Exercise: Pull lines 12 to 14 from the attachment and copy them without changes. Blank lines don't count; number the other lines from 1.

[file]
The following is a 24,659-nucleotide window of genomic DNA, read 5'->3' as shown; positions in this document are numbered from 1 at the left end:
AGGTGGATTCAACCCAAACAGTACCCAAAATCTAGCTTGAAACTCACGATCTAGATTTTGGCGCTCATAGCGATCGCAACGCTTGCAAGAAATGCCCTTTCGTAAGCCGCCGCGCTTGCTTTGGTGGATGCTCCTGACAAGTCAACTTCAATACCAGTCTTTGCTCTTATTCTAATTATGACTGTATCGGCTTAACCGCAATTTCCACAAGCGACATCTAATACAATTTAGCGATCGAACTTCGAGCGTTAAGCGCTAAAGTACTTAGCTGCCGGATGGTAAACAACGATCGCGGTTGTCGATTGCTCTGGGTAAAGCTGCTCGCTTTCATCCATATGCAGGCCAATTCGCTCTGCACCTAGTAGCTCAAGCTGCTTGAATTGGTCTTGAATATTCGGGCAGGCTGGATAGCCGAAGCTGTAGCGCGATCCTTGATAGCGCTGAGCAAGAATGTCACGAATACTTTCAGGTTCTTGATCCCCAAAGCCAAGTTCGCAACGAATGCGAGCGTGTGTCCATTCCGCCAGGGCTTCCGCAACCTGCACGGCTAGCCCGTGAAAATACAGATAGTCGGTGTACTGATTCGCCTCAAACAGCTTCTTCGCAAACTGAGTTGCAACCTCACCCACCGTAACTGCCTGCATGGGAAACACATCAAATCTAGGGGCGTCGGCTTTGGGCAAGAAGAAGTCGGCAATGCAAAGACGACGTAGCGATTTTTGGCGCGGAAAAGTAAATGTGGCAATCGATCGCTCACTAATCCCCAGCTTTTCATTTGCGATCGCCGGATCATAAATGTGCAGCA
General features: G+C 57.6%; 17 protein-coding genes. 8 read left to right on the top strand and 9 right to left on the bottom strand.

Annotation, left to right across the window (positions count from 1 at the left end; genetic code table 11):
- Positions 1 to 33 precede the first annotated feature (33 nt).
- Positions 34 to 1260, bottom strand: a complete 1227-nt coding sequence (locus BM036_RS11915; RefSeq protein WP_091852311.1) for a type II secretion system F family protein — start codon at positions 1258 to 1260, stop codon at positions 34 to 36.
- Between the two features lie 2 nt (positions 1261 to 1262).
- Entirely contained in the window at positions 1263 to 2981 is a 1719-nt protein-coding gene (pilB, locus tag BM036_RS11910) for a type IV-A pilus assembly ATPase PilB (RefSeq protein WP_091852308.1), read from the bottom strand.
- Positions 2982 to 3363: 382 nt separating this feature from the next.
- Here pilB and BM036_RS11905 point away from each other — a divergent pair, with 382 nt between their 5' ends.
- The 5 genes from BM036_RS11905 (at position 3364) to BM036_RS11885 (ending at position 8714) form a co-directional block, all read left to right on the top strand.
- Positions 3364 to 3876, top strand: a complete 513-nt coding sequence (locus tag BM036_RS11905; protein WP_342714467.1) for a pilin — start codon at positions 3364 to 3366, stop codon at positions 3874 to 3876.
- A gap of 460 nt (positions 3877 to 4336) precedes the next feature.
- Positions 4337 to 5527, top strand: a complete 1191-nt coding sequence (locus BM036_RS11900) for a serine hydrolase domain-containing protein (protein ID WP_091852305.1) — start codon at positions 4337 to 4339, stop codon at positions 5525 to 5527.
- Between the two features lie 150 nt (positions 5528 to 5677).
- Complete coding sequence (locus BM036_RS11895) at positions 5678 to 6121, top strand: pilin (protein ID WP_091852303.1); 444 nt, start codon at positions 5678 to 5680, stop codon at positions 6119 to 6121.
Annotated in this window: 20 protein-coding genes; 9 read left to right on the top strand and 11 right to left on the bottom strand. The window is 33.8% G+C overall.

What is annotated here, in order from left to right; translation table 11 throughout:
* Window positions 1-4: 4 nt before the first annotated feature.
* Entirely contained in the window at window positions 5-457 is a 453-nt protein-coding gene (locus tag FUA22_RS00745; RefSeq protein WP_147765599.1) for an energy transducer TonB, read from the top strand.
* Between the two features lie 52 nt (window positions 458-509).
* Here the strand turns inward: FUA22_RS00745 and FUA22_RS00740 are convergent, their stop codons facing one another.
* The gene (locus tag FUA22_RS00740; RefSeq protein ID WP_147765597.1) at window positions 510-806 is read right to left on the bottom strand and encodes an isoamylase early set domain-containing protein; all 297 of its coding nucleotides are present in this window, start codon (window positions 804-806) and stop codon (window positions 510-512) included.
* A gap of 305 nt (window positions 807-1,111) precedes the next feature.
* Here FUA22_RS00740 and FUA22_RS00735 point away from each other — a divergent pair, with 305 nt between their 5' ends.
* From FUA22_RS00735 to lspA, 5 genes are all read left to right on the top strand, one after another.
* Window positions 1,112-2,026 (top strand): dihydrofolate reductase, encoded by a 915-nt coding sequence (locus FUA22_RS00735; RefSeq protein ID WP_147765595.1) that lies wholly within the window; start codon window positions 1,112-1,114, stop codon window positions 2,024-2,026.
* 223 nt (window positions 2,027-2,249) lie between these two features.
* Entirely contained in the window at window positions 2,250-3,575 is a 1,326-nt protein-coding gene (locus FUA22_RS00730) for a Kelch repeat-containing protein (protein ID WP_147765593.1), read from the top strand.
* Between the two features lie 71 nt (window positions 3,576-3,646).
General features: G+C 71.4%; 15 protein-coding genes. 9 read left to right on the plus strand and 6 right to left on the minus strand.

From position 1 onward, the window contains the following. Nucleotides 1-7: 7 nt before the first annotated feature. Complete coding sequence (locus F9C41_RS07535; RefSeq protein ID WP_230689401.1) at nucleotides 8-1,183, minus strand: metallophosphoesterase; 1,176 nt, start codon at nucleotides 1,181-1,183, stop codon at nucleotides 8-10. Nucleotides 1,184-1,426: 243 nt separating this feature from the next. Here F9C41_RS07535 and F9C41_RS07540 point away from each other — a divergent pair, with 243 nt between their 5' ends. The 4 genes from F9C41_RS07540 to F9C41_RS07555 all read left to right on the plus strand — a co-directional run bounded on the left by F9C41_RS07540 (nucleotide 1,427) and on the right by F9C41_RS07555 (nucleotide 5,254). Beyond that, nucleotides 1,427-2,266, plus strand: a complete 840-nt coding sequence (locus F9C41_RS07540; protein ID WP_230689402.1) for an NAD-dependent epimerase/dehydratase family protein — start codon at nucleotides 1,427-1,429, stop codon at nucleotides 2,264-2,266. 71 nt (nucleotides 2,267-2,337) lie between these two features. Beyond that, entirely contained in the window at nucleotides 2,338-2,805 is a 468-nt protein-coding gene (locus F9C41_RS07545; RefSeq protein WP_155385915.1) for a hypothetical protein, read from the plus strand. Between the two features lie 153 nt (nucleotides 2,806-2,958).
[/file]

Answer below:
- Positions 3364 to 3876, top strand: a complete 513-nt coding sequence (locus tag BM036_RS11905; protein WP_342714467.1) for a pilin — start codon at positions 3364 to 3366, stop codon at positions 3874 to 3876.
- A gap of 460 nt (positions 3877 to 4336) precedes the next feature.
- Positions 4337 to 5527, top strand: a complete 1191-nt coding sequence (locus BM036_RS11900) for a serine hydrolase domain-containing protein (protein ID WP_091852305.1) — start codon at positions 4337 to 4339, stop codon at positions 5525 to 5527.